The 50 Best Independent Press Books of 2015

This was the year, as Wesley Morris pointed out in the New York Times, of “a great cultural identity migration” — it was a year we wrestled with identity. This fact is everywhere evident in our independent literature — take, for example, John Keene’s exploration of race and historical identity inCounternarratives, the year’s best work of short fiction, independent or otherwise. Or Maggie Nelson’s much celebrated The Argonauts, which wrestles with family, queerness, and gender-fluidity by way of a courageous act of autotheory. It’s worth pointing out, too, that these examples, like many others on this list, rely on hybrid or altogether new forms of writing. Migrating identities, in other words, require migrating forms.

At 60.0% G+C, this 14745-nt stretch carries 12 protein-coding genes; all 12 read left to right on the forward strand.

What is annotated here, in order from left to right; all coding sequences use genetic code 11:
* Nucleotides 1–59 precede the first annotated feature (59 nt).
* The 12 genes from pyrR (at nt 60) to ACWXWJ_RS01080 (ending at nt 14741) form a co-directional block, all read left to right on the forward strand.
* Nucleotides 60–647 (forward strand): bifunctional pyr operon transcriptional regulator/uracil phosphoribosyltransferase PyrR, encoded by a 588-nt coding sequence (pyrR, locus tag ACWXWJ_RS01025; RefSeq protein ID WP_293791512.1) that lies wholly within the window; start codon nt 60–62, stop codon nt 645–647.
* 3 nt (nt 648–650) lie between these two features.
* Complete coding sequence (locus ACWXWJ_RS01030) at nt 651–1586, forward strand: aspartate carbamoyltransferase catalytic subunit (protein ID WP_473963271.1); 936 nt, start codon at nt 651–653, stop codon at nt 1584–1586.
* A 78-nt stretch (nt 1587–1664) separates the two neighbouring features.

This is why I’ve chosen to include independent nonfiction on this year’s list. It’s also why I haven’t shied away from selecting from a wealth of translated fiction. National identity, or identities that build and dissolve within foreign borders, likewise migrate — sometimes into English. And they shouldn’t be ignored.

Here is your list of the 50 best books from independent presses that I knew of — or managed to remember — from 2015.


The Story of the Lost Child, Elena Ferrante, trans. Ann Goldstein (Europa)

A fitting conclusion to her landmark series of violent, Neapolitan novels, which may be the great literary cycle of our lifetimes.